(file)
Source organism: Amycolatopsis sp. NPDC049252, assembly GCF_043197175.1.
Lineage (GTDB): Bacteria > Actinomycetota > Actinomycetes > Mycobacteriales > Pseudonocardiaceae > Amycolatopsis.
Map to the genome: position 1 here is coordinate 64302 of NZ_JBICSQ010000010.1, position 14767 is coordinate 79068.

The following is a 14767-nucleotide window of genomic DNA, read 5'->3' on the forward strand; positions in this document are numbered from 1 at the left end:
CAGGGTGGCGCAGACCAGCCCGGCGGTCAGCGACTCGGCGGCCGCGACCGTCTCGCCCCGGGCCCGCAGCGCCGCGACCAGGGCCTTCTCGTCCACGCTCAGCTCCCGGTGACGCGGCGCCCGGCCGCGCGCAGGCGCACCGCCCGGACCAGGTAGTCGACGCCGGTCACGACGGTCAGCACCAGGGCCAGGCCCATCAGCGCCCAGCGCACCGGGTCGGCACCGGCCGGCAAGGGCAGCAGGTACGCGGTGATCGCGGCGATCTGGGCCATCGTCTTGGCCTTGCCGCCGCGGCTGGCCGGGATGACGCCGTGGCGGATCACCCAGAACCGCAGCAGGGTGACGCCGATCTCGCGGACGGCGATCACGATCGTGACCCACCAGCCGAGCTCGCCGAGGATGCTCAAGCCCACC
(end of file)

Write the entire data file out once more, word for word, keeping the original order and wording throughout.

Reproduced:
Source organism: Amycolatopsis sp. NPDC049252, assembly GCF_043197175.1.
Lineage (GTDB): Bacteria > Actinomycetota > Actinomycetes > Mycobacteriales > Pseudonocardiaceae > Amycolatopsis.
Map to the genome: position 1 here is coordinate 64302 of NZ_JBICSQ010000010.1, position 14767 is coordinate 79068.

The following is a 14767-nucleotide window of genomic DNA, read 5'->3' on the forward strand; positions in this document are numbered from 1 at the left end:
CAGGGTGGCGCAGACCAGCCCGGCGGTCAGCGACTCGGCGGCCGCGACCGTCTCGCCCCGGGCCCGCAGCGCCGCGACCAGGGCCTTCTCGTCCACGCTCAGCTCCCGGTGACGCGGCGCCCGGCCGCGCGCAGGCGCACCGCCCGGACCAGGTAGTCGACGCCGGTCACGACGGTCAGCACCAGGGCCAGGCCCATCAGCGCCCAGCGCACCGGGTCGGCACCGGCCGGCAAGGGCAGCAGGTACGCGGTGATCGCGGCGATCTGGGCCATCGTCTTGGCCTTGCCGCCGCGGCTGGCCGGGATGACGCCGTGGCGGATCACCCAGAACCGCAGCAGGGTGACGCCGATCTCGCGGACGGCGATCACGATCGTGACCCACCAGCCGAGCTCGCCGAGGATGCTCAAGCCCACC